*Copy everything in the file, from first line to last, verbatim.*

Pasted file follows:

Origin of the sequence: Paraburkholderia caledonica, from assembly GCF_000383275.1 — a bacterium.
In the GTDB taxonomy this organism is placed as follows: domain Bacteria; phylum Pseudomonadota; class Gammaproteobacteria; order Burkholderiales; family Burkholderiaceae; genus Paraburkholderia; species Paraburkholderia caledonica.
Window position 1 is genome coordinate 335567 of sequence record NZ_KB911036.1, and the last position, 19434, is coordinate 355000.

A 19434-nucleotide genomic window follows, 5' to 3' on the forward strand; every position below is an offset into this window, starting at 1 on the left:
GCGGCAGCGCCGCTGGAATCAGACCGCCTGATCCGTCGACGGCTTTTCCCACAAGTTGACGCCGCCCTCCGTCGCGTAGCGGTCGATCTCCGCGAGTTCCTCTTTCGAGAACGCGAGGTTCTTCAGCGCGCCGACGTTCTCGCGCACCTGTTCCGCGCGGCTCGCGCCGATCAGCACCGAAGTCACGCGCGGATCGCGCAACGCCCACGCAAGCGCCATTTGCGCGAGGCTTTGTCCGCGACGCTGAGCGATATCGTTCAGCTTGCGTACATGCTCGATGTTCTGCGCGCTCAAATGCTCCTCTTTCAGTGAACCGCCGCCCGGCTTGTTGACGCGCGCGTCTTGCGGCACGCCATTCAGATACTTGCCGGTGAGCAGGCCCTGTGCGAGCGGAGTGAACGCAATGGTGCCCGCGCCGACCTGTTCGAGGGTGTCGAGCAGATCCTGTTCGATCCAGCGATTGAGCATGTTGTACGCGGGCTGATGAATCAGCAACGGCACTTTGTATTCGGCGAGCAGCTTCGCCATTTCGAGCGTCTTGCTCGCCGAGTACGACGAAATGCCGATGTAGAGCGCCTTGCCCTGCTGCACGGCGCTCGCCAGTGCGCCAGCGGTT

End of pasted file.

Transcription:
Origin of the sequence: Paraburkholderia caledonica, from assembly GCF_000383275.1 — a bacterium.
In the GTDB taxonomy this organism is placed as follows: domain Bacteria; phylum Pseudomonadota; class Gammaproteobacteria; order Burkholderiales; family Burkholderiaceae; genus Paraburkholderia; species Paraburkholderia caledonica.
Window position 1 is genome coordinate 335567 of sequence record NZ_KB911036.1, and the last position, 19434, is coordinate 355000.

A 19434-nucleotide genomic window follows, 5' to 3' on the forward strand; every position below is an offset into this window, starting at 1 on the left:
GCGGCAGCGCCGCTGGAATCAGACCGCCTGATCCGTCGACGGCTTTTCCCACAAGTTGACGCCGCCCTCCGTCGCGTAGCGGTCGATCTCCGCGAGTTCCTCTTTCGAGAACGCGAGGTTCTTCAGCGCGCCGACGTTCTCGCGCACCTGTTCCGCGCGGCTCGCGCCGATCAGCACCGAAGTCACGCGCGGATCGCGCAACGCCCACGCAAGCGCCATTTGCGCGAGGCTTTGTCCGCGACGCTGAGCGATATCGTTCAGCTTGCGTACATGCTCGATGTTCTGCGCGCTCAAATGCTCCTCTTTCAGTGAACCGCCGCCCGGCTTGTTGACGCGCGCGTCTTGCGGCACGCCATTCAGATACTTGCCGGTGAGCAGGCCCTGTGCGAGCGGAGTGAACGCAATGGTGCCCGCGCCGACCTGTTCGAGGGTGTCGAGCAGATCCTGTTCGATCCAGCGATTGAGCATGTTGTACGCGGGCTGATGAATCAGCAACGGCACTTTGTATTCGGCGAGCAGCTTCGCCATTTCGAGCGTCTTGCTCGCCGAGTACGACGAAATGCCGATGTAGAGCGCCTTGCCCTGCTGCACGGCGCTCGCCAGTGCGCCAGCGGTT